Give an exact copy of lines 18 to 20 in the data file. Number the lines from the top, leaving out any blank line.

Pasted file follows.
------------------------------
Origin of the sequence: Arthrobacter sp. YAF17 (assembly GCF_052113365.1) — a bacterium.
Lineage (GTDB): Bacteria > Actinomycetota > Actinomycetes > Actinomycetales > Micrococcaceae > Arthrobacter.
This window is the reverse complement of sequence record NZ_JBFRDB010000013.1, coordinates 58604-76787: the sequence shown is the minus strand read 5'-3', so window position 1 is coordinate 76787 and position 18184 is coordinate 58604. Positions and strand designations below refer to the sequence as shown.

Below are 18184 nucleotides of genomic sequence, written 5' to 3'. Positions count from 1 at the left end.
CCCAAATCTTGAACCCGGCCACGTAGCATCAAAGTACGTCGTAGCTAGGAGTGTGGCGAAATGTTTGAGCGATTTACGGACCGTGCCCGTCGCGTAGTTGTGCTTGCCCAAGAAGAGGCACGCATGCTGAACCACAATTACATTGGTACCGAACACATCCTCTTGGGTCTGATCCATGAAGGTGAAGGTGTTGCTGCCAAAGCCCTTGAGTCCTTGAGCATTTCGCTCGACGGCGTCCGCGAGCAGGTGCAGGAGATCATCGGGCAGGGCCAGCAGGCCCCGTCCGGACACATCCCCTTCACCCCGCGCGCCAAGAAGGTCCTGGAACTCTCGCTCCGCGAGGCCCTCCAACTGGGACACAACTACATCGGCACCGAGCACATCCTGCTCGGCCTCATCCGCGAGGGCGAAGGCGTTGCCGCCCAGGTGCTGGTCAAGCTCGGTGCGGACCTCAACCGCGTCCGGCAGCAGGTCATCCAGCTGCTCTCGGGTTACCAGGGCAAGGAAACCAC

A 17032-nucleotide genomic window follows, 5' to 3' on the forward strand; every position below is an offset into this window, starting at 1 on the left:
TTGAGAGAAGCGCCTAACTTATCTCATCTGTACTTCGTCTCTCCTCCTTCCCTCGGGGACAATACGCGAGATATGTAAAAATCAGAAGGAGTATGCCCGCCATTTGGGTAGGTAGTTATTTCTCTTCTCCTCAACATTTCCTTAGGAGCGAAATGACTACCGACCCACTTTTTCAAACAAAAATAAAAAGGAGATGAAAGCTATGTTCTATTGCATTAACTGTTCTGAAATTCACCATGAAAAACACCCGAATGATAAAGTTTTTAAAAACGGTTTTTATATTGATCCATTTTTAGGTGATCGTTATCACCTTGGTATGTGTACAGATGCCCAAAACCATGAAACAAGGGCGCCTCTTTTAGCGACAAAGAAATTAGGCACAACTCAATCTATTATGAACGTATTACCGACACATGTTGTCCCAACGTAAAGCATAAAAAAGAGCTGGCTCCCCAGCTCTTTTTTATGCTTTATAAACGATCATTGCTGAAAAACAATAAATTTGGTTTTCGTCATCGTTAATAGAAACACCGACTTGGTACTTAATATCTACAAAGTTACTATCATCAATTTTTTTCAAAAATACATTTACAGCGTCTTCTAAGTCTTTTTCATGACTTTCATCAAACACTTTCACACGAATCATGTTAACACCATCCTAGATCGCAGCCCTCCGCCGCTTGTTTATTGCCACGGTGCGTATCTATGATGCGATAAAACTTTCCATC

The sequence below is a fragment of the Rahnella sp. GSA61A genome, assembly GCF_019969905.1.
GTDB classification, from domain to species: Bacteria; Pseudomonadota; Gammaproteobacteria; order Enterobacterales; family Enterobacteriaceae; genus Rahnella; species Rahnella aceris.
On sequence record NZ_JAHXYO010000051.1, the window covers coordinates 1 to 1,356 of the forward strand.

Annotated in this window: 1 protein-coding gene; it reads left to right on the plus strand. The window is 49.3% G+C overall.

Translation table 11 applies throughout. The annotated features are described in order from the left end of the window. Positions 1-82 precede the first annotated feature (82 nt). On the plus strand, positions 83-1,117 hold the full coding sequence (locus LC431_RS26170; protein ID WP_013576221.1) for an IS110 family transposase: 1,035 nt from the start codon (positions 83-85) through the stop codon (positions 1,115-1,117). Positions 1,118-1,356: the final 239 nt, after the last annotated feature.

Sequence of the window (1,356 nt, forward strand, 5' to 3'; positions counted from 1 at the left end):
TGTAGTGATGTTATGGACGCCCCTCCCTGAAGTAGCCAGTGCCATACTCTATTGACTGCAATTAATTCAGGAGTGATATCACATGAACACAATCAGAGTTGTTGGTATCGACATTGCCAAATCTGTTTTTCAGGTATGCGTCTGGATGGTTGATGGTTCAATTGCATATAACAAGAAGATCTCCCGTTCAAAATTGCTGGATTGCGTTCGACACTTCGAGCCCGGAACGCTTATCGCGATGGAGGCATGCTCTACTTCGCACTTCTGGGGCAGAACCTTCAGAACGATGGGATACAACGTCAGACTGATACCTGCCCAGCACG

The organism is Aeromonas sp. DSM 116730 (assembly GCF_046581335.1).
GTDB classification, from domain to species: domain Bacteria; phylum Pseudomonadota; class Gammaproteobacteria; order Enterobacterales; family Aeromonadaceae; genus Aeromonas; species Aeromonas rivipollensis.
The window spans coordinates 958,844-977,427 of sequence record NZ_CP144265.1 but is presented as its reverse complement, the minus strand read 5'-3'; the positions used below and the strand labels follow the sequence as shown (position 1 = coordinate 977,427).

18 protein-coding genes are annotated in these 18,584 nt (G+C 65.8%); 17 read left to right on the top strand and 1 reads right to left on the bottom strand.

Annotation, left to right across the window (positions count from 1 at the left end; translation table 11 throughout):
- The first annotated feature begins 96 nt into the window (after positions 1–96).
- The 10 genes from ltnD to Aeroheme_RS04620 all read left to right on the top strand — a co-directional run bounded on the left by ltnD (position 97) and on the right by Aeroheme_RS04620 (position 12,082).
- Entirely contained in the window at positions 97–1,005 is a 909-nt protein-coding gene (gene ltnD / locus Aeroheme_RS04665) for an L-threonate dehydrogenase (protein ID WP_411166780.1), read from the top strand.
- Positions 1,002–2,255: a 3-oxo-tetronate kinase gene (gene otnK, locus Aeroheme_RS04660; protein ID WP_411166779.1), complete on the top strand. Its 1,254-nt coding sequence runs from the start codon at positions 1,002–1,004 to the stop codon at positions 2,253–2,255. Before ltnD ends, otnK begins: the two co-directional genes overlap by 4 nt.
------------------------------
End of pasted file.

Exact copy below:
18 protein-coding genes are annotated in these 18,584 nt (G+C 65.8%); 17 read left to right on the top strand and 1 reads right to left on the bottom strand.

Annotation, left to right across the window (positions count from 1 at the left end; translation table 11 throughout):
- The first annotated feature begins 96 nt into the window (after positions 1–96).